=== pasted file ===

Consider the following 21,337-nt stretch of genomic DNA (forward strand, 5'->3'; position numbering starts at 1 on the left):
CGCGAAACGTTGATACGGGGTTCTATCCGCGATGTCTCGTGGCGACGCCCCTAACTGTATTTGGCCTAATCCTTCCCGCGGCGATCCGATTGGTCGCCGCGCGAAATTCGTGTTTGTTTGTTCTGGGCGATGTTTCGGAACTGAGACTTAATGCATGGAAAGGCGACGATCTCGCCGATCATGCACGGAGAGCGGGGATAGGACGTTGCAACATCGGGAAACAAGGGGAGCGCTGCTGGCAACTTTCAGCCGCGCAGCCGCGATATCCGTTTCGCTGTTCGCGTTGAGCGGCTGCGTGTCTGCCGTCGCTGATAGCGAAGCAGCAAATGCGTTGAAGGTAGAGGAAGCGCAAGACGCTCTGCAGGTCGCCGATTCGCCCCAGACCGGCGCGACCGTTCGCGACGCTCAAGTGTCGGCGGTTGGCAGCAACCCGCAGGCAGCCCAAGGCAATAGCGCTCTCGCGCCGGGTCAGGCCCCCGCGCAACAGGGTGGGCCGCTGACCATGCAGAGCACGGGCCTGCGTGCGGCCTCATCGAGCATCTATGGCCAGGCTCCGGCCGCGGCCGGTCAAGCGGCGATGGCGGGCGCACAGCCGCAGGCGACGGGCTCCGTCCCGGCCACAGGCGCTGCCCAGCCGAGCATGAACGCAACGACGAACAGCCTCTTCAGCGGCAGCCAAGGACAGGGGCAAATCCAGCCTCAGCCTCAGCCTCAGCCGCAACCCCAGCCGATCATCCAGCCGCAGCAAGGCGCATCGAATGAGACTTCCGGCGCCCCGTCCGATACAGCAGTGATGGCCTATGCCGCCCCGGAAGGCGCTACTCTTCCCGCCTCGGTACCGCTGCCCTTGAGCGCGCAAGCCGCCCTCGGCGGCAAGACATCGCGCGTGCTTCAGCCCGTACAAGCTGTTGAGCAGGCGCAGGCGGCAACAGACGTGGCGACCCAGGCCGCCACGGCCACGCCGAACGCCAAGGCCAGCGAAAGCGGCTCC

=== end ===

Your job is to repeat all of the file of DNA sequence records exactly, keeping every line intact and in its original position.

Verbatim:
Consider the following 21,337-nt stretch of genomic DNA (forward strand, 5'->3'; position numbering starts at 1 on the left):
CGCGAAACGTTGATACGGGGTTCTATCCGCGATGTCTCGTGGCGACGCCCCTAACTGTATTTGGCCTAATCCTTCCCGCGGCGATCCGATTGGTCGCCGCGCGAAATTCGTGTTTGTTTGTTCTGGGCGATGTTTCGGAACTGAGACTTAATGCATGGAAAGGCGACGATCTCGCCGATCATGCACGGAGAGCGGGGATAGGACGTTGCAACATCGGGAAACAAGGGGAGCGCTGCTGGCAACTTTCAGCCGCGCAGCCGCGATATCCGTTTCGCTGTTCGCGTTGAGCGGCTGCGTGTCTGCCGTCGCTGATAGCGAAGCAGCAAATGCGTTGAAGGTAGAGGAAGCGCAAGACGCTCTGCAGGTCGCCGATTCGCCCCAGACCGGCGCGACCGTTCGCGACGCTCAAGTGTCGGCGGTTGGCAGCAACCCGCAGGCAGCCCAAGGCAATAGCGCTCTCGCGCCGGGTCAGGCCCCCGCGCAACAGGGTGGGCCGCTGACCATGCAGAGCACGGGCCTGCGTGCGGCCTCATCGAGCATCTATGGCCAGGCTCCGGCCGCGGCCGGTCAAGCGGCGATGGCGGGCGCACAGCCGCAGGCGACGGGCTCCGTCCCGGCCACAGGCGCTGCCCAGCCGAGCATGAACGCAACGACGAACAGCCTCTTCAGCGGCAGCCAAGGACAGGGGCAAATCCAGCCTCAGCCTCAGCCTCAGCCGCAACCCCAGCCGATCATCCAGCCGCAGCAAGGCGCATCGAATGAGACTTCCGGCGCCCCGTCCGATACAGCAGTGATGGCCTATGCCGCCCCGGAAGGCGCTACTCTTCCCGCCTCGGTACCGCTGCCCTTGAGCGCGCAAGCCGCCCTCGGCGGCAAGACATCGCGCGTGCTTCAGCCCGTACAAGCTGTTGAGCAGGCGCAGGCGGCAACAGACGTGGCGACCCAGGCCGCCACGGCCACGCCGAACGCCAAGGCCAGCGAAAGCGGCTCC